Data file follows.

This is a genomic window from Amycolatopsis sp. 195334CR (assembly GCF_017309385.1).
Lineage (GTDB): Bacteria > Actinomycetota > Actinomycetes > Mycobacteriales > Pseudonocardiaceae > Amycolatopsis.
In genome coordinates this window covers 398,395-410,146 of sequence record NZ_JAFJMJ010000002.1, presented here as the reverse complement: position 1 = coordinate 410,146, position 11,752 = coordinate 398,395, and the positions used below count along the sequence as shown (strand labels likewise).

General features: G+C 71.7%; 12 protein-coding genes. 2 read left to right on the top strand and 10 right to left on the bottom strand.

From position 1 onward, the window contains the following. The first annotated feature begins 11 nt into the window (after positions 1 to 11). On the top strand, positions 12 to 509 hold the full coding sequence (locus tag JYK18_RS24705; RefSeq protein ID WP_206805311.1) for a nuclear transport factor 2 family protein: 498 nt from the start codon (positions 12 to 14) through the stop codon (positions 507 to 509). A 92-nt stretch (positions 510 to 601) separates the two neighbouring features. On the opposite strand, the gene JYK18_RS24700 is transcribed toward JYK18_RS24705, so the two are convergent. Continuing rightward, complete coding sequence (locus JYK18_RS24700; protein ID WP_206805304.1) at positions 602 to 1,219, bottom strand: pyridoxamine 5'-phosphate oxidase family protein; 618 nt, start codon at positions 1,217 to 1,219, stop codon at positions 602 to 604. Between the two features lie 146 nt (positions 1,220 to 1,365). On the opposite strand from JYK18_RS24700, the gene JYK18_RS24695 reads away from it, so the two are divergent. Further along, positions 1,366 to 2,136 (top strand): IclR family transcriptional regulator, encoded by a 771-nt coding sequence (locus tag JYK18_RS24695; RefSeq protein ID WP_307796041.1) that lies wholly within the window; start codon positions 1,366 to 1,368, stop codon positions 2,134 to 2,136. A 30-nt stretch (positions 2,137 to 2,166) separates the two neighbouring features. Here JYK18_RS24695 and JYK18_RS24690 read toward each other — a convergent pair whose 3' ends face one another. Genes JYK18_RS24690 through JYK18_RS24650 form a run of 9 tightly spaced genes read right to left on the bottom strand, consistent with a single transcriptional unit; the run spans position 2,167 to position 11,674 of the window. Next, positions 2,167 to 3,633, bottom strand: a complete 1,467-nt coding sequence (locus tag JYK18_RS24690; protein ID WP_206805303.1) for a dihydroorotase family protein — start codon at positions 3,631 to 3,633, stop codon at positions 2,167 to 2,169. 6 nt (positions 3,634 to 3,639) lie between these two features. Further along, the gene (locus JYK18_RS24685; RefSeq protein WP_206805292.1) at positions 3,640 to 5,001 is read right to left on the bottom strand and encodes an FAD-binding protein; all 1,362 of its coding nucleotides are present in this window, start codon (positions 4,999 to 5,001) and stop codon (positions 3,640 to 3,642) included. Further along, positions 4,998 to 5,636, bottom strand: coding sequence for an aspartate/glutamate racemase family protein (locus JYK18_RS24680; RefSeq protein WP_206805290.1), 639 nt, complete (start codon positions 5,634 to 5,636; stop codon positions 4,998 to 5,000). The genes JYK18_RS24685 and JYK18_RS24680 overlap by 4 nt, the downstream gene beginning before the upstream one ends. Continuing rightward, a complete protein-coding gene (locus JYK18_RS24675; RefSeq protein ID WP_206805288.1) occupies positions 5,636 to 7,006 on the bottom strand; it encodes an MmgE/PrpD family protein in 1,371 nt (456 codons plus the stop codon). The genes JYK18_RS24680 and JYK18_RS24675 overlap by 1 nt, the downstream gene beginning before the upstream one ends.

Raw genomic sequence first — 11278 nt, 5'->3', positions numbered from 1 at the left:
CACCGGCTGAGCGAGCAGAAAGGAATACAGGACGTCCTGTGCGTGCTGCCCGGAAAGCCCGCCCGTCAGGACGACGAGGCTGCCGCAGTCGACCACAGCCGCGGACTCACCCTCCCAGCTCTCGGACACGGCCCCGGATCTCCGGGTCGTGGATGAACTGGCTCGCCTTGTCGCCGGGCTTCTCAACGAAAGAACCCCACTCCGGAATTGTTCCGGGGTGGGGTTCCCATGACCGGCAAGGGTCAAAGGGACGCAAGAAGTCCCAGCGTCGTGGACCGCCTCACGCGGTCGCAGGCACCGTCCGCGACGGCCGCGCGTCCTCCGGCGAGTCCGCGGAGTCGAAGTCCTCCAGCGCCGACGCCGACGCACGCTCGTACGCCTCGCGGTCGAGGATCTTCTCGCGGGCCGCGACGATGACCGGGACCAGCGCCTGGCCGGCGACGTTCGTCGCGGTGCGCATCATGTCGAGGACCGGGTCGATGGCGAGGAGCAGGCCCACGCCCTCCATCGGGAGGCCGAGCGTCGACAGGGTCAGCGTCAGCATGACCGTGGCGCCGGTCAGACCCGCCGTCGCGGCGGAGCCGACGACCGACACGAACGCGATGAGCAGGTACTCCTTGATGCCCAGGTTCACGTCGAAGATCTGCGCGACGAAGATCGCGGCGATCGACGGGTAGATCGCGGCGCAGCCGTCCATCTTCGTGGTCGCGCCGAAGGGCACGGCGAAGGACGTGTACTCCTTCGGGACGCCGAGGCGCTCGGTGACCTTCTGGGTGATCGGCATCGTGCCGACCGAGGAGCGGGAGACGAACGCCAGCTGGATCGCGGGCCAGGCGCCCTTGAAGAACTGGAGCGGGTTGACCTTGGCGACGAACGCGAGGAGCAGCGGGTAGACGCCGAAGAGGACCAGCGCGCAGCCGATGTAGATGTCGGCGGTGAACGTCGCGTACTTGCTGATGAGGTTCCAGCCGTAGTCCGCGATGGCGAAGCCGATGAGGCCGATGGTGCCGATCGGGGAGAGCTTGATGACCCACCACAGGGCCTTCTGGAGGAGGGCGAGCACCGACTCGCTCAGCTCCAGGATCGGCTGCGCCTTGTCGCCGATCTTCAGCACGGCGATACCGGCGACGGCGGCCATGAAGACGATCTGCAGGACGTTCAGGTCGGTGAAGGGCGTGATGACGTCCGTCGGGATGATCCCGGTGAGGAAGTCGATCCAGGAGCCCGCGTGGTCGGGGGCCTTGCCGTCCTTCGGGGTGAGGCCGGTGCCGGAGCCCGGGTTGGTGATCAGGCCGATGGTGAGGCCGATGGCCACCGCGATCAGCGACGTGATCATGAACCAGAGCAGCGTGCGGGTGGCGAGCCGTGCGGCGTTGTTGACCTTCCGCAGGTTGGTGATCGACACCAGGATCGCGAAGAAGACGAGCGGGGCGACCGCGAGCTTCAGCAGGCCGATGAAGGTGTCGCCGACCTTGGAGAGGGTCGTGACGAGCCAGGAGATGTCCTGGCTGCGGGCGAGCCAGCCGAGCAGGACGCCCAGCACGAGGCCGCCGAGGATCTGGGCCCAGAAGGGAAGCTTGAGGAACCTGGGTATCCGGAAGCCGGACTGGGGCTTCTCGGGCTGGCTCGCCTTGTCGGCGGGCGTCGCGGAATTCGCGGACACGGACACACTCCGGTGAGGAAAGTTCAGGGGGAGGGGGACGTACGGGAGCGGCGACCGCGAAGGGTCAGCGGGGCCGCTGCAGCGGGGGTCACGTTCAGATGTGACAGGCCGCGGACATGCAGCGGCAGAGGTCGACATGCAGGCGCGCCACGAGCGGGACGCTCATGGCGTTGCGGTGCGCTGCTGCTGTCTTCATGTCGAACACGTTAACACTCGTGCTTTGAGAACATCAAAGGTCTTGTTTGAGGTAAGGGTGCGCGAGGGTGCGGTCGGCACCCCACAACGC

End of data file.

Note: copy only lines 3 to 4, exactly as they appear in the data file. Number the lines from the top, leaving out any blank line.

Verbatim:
In genome coordinates this window covers 398,395-410,146 of sequence record NZ_JAFJMJ010000002.1, presented here as the reverse complement: position 1 = coordinate 410,146, position 11,752 = coordinate 398,395, and the positions used below count along the sequence as shown (strand labels likewise).

General features: G+C 71.7%; 12 protein-coding genes. 2 read left to right on the top strand and 10 right to left on the bottom strand.